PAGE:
The United States was so dependent on foreign oil that by 2008, it imported two-thirds of what the country's refineries needed to produce enough gasoline, diesel and other petroleum products to meet the country's needs.
But recently, the federal Energy Information Administration reported that in 2010, imports had fallen far more than many realized -- to 49 percent of the country's needs.
Part of the big drop resulted from the federal agency's using a different measurement -- net petroleum imports -- widely viewed as a more accurate way to judge overall dependence on foreign petroleum. The figure counts imports of crude oil and of refined petroleum products such as gasoline and diesel, but it also subtracts exports of U.S. petroleum products, which have been growing.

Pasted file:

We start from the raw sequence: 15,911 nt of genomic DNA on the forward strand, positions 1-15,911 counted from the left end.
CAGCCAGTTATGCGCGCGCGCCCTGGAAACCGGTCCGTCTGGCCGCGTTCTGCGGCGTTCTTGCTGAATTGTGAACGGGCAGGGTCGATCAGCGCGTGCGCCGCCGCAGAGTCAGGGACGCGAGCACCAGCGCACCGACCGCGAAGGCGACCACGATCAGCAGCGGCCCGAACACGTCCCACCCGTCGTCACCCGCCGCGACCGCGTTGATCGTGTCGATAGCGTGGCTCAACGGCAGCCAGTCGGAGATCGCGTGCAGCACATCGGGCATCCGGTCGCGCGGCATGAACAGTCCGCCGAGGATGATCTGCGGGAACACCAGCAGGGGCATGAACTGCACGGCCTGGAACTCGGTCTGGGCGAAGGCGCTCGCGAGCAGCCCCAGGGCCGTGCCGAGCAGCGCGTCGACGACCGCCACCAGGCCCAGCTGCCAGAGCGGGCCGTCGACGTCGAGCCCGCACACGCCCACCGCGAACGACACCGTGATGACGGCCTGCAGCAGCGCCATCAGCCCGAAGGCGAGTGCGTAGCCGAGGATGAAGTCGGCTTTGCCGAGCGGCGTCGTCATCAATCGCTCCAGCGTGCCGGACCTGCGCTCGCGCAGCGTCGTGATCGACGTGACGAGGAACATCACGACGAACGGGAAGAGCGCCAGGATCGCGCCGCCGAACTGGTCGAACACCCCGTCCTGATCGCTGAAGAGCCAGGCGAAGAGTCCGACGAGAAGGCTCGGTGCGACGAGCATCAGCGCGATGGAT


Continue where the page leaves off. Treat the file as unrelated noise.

The country recently stopped being a net importer of petroleum products for the first time since at least 1973, as the country's refiners sold more gasoline and other end products to other countries.
A second factor is simply lower demand for petroleum products, in large part a result of the sour economy but also helped by more efficient cars.
And on the supply side, U.S. oil production, after languishing for years, is on the upswing.
One example is North Dakota. Perhaps within a year, the state is expected to supply more oil for domestic use than the 1.1 million barrels a day that Saudi Arabia now exports to the United States.